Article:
• Fantastic Religious Weirdness: Fae who existed before the coming of Christ are not bound by Christian tradition, while those born afterwards are (and thus, for example, reflexively flinch whenever the name of God is spoken).
  • I Know Your True Name: Names have power, as is demonstrated in the Wham Chapter of Blood and Iron; Elaine gives her true name—and her soul—away, thus rendering herself immortal and therefore capable as taking over as the Queen of the Faeries. She occasionally still answers to the name, though; magic is magic, but you still need a way of getting someone's attention across a crowded room.
  • King in the Mountain: In Blood and Iron, King Arthur is actually awakened.
  • Mage Tower: In Whiskey and Water, Jane Andraste has taken the skyscraper headquarters of the Promethean order as her tower.
  • Multiple Narrative Modes: Blood and Iron is mostly written in the third person, but about two-thirds of the way through the book, the primary protagonist magically gives away her name, and all of her POV sections from that point on are in the first person.
  • Non-Humans Lack Attributes: Averted and Discussed in Ink and Steel. Christofer Marley asks Lucifer if fallen angels have the appropriate attributes to have sex with human men. Lucifer informs him that they do, as both humans and angels are made in the image of God. Shortly thereafter, Christofer gets some very personal experience of Lucifer's attributes.
  • Order Versus Chaos: The Fae are definitely Chaos and the Promethean Society Order and neither is presented as very nice. Subverted in that The Promethean Society was originally founded by Lucifer who is a Magnificent Bastard and the original rebel against Order.
  • Painting the Medium: Blood and Iron has a relatively subtle one. For the majority of the book, every character uses third person narration. After one character sells her soul her narration switches to first person — the implication being that she was telling the story all along, but is no longer the same person.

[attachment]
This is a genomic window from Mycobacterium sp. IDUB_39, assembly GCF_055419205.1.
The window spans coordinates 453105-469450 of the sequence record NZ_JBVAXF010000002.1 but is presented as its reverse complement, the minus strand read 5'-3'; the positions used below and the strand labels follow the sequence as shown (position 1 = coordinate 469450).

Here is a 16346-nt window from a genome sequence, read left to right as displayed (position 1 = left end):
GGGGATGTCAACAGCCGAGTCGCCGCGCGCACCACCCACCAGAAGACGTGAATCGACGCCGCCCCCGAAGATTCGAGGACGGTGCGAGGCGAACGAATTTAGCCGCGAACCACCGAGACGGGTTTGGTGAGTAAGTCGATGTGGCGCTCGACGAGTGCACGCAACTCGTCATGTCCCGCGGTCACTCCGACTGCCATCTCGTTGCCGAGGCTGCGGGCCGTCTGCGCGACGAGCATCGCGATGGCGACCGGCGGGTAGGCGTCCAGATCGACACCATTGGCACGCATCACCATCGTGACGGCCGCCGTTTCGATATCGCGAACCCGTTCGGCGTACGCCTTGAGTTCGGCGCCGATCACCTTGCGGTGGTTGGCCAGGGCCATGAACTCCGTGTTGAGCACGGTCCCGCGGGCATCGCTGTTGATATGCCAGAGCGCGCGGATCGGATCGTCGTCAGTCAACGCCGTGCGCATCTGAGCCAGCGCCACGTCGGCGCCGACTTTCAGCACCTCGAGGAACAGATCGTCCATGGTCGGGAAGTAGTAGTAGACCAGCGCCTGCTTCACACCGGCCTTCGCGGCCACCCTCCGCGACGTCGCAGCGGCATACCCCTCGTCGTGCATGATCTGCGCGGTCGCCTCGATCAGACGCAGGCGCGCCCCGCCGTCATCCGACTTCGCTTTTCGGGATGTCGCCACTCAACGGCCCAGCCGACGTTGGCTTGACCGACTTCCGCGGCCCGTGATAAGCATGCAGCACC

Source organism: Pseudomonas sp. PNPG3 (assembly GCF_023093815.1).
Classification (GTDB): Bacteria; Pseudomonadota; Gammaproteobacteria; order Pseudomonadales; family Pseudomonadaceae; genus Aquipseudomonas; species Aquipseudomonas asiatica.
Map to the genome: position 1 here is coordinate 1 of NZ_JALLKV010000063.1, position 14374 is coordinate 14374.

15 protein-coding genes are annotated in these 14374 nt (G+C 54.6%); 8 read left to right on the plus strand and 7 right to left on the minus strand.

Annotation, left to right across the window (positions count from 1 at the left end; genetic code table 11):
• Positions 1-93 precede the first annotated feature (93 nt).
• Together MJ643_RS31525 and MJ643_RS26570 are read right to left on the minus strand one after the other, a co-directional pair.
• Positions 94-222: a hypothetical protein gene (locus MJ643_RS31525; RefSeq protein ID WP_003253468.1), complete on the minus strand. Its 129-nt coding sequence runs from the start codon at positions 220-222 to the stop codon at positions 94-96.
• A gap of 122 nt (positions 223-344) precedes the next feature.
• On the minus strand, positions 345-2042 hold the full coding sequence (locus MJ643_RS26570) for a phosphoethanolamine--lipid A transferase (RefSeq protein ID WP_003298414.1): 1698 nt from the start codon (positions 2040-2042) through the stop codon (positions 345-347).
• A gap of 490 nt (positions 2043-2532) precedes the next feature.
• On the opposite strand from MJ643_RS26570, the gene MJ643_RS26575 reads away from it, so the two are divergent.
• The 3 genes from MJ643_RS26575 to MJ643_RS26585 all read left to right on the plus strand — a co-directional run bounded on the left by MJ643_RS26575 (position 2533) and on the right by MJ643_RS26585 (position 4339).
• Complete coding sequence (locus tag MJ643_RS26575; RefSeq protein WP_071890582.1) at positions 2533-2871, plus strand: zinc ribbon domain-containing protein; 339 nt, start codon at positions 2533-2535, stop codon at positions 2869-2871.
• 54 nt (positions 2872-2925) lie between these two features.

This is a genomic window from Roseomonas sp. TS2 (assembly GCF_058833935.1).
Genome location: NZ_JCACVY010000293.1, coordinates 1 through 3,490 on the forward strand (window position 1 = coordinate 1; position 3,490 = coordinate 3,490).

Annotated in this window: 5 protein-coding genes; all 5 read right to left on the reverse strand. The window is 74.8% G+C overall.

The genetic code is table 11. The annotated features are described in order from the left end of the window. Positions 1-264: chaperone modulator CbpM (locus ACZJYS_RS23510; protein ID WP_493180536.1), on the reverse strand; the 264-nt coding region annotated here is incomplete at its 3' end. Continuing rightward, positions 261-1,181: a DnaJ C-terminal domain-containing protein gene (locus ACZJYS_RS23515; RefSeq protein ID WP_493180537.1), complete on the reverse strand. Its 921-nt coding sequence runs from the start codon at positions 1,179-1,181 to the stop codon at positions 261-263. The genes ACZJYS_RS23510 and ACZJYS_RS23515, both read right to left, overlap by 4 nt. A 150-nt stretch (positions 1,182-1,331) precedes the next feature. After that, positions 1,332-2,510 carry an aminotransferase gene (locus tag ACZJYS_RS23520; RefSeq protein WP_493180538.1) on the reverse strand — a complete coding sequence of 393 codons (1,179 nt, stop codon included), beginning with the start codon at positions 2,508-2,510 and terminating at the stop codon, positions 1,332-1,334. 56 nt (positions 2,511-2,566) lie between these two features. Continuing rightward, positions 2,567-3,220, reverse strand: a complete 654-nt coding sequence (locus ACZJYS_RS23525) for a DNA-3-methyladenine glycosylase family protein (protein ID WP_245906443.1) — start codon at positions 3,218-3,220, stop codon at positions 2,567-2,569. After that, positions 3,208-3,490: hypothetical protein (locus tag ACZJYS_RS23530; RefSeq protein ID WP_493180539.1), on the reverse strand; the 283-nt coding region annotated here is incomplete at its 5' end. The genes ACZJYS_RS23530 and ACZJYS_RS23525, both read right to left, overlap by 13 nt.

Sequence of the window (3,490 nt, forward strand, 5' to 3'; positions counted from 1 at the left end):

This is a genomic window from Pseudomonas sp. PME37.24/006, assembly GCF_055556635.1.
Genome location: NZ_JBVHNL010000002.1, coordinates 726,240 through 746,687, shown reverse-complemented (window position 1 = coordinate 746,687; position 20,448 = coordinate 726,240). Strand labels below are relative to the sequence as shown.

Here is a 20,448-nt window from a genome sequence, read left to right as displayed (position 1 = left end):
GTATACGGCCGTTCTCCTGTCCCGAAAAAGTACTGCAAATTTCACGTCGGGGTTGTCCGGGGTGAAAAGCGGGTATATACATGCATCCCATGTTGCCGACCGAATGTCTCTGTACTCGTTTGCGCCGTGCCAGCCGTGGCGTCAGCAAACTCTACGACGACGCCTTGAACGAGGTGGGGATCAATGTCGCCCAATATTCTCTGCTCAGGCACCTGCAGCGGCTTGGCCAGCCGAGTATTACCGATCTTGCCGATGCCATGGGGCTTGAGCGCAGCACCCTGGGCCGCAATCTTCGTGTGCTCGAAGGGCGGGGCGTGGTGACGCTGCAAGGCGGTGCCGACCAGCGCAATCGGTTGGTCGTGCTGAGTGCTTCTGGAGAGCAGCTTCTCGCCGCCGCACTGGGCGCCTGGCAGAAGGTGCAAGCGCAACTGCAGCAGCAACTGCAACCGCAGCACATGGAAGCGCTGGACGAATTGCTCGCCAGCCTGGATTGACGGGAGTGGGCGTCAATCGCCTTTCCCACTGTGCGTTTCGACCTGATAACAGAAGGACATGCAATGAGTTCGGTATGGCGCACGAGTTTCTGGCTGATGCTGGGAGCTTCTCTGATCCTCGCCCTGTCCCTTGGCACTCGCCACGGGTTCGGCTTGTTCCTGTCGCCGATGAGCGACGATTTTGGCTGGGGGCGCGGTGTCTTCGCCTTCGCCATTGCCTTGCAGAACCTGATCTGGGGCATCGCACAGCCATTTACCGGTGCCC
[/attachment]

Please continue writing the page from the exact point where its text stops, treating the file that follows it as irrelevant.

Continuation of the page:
• Perception Filter: The "pass-unseen" spell doesn't make you invisible; it simply causes people to fail to see you.
  • Seven League Boots: Christopher Marlowe enchants some regular boots into seven league boots in Whiskey and Water.
  • Shakespeare in Fiction: Ink and Steel and Hell and Earth are urban fantasy novels with Shakespeare and Marlowe as protagonists. They start with Marlowe's (apparent) death, and much is made of the (very real) Marlowe references in As You Like It. Interestingly, Hamnet's death in these books is also the Puck's fault—this may be a Shout-Out to Sandman.
  • The Unmasqued World: In Blood and Iron, a dragon reveals itself to humanity and the existence of the fey can not be denied.
  • Unreliable Narrator: The unreliable first-person narrator of Blood and Iron is so unreliable that, for the first third or so of the book, she narrates everything in third person, including scenes in which she herself is present. (It works, but this is definitely the Don't Try This at Home school of writing.)
  • Virgin Power: Matthew Szczgielniak is a male example, at least for most of the first two books in which he appears—the first of which, Blood and Iron, also features a particularly Grimmified take on the Unicorn Thing.
  • The Wild Hunt: The climax of Blood and Iron involves the Wild Hunt rampaging through Times Square.
  • Yowies and Bunyips and Drop Bears, Oh My: In Whiskey and Water, a bunyip challenges the eponymous kelpie to a duel to try to take over the leadership of the world's dark water spirits.